I wish that I could lose myself in fantastical worlds but I love the cheap thrills and the promise of a happy ending, boy meeting girl and everything working out for the best. I wish I was a fantasist…..

Much Love

Rachel xx

how do we talk about grief (a bit of a book review- a monster calls by patrick ness)

It twists us with it’s sharpened claws,

Wringing out the tiny drops

Of feeling left for loves of lives.

But grief is part of daily life

And talking is a cooling balm.

It’s just so hard to find the words

That make that wound feel healed at all.

I got a work email the other day to say that one of the students I work with has had some terrible news. It has long been known that his mum is ill and his behaviour has been problematic to say the least. However, the email said that he would be off school for a little while because she had been given days to live.

My hear sank as I read the words. Selfishly, I wondered how on earth I would ever be able to talk to the poor kid. I could only imagine how awkward it would be to utter the words ‘are you OK?’

Those words always feel so empty when you know that somebody is going through something so unimaginably painful. And so yes, my heart sank.

But interestingly, just one day later I was asked to write and deliver a lesson on bullying using the Patrick Ness book, A Monster Calls. I only had to read one chapter, but I got into it and found that I couldn’t stop.

The book is about a kid called Conor whose mum is dying of cancer. A monster comes to visit him to give him advice and lessons in life that will help him through what is going to come.

I’ve only read one Patrick Ness book before this and I hated it. But this, just blew me away. It was beautiful and sensitive and insightful and everything that I would look for in an adult read. It was perfection.

I don’t know if it will help me speak to this student that I know, but it felt serendipitous that the book fell into my hands at just the right moment. It just goes to show that we really are given all the tools we need, we just need to be open to receiving them.

I loved this book so much that I’m excited, rather than nervous about delivering this lesson. I hope that my enthusiasm for the book can inspire the kids to have a go at the whole book too. And perhaps I can encourage a couple of you to read it too.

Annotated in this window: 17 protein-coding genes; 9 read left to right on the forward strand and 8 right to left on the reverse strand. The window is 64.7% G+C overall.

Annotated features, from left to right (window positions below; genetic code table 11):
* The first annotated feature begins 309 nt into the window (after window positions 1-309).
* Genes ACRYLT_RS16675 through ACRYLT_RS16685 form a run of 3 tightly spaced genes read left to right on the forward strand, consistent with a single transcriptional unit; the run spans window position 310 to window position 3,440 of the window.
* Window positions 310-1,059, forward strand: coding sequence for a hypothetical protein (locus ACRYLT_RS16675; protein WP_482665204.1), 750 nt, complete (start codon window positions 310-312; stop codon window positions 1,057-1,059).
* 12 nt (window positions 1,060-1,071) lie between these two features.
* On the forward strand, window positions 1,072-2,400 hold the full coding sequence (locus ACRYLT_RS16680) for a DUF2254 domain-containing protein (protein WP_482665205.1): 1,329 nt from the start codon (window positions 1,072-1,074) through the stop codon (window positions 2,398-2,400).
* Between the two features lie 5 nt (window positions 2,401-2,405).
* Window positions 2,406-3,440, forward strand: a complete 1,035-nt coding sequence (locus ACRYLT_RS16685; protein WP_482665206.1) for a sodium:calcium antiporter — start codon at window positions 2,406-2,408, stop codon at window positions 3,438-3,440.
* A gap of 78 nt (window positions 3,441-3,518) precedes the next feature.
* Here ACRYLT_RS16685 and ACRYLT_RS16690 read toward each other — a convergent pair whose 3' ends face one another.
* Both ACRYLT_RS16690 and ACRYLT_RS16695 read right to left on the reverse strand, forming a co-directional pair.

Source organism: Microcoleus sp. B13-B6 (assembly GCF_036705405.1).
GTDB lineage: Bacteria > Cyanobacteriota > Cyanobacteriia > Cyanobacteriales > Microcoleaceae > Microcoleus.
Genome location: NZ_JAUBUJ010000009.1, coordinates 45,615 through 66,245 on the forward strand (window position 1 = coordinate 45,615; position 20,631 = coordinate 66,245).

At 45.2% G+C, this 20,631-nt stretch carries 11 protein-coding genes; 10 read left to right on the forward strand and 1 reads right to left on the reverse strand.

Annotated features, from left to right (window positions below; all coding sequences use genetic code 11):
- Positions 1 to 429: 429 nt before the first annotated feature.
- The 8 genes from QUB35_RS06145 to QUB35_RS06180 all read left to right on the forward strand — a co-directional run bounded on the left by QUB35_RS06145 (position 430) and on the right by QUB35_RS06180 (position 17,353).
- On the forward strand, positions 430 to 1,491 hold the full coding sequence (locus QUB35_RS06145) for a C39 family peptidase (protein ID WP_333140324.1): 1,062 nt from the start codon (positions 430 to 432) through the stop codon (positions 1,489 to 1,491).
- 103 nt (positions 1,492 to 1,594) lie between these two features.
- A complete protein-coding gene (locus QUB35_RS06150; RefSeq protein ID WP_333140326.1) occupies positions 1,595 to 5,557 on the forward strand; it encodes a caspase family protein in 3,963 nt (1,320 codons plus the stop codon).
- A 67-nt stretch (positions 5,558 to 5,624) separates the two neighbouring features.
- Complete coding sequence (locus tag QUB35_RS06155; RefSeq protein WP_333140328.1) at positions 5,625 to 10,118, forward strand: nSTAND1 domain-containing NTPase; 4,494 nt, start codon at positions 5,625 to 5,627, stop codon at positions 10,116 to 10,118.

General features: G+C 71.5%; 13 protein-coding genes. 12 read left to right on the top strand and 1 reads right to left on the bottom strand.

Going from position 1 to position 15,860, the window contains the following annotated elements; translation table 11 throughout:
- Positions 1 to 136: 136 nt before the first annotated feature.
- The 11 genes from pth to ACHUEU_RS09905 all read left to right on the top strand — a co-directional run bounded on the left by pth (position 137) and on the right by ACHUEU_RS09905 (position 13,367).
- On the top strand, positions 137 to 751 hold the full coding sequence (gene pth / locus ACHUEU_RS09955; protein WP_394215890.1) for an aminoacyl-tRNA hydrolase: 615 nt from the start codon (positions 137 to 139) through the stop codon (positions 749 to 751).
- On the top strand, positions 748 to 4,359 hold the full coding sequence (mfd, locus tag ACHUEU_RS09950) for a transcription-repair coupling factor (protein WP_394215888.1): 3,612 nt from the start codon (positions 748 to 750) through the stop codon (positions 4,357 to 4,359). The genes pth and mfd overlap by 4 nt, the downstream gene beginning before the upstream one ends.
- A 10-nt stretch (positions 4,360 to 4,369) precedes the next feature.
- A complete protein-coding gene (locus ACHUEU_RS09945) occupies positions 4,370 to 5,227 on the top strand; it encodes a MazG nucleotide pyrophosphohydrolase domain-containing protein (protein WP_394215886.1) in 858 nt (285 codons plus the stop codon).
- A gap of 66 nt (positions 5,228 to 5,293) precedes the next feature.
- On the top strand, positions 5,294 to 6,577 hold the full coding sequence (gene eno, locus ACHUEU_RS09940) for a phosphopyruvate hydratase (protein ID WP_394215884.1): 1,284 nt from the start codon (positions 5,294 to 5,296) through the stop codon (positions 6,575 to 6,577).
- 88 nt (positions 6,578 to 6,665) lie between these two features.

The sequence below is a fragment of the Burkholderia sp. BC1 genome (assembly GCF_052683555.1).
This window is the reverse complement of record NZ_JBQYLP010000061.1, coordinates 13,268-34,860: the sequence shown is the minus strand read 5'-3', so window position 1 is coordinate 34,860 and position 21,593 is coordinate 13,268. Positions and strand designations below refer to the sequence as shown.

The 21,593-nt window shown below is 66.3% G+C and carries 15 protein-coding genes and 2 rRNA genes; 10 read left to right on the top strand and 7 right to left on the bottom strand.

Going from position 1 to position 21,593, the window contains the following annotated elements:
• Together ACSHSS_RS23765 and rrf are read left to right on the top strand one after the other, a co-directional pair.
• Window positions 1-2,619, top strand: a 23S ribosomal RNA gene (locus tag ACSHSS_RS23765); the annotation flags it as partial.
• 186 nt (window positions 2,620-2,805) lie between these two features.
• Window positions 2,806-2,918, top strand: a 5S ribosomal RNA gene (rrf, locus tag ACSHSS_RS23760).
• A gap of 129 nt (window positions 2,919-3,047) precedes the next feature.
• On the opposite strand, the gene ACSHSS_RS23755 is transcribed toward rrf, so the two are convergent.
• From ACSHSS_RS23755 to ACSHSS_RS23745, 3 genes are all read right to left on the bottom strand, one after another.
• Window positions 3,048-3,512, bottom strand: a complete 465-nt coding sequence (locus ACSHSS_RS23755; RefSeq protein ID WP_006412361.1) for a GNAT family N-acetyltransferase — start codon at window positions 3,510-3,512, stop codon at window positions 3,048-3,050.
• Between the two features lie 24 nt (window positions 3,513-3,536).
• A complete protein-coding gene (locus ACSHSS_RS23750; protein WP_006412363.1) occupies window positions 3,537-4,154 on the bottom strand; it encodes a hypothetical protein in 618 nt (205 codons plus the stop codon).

Much Love

Rachel xx

i seem to have a bit of a thing for orange themed books

I don’t normally do book reviews on my blog but reading is one of my most favouritest past times and this is my space to express myself, so why the fuck not?

I tend to read 50+ books a year so I have lots of material to choose from when I am deciding which is my favourite.

I’ve just finished a book that I really loved and it’s probably shot into my top 3 of the year so far. The book is Blood Orange by Harriet Tyce and it’s a thriller (my absolute favourite genre, sorry not sorry).

I read some of the reviews on Goodreads and a lot of them were saying that it was really predictable and boring but I beg to differ. I find this a lot though and it puts me off relying on reviews. Art and writing is subjective so it’s impossible to say that I won’t like something that you adore.

The funny thing is that while I was away on holiday in the Norfolk Broads I picked up a book from a charity shop in Norwich. I had never heard of it but it was blurbed as being ideal for fans of Rebecca by Daphne Du Maurier (biggest fan right over here, thanks very much).

So I purchased this book on a whim and I whiled away the hours reading this book called Bitter Orange by Claire Fuller. It was the most perfect holiday read and I just loved how dark it was.

I’d highly recommend either of these books if you’re looking for something good to read. But it just made me chuckle that my two favourite books so far this year are very orange.

My next reads will probably have to include Clockwork Orange, Oranges Are Not The Only Fruit and Orange is the New Black. Any other orangey recs will be greatly appreciated.

Much Love

Rachel xx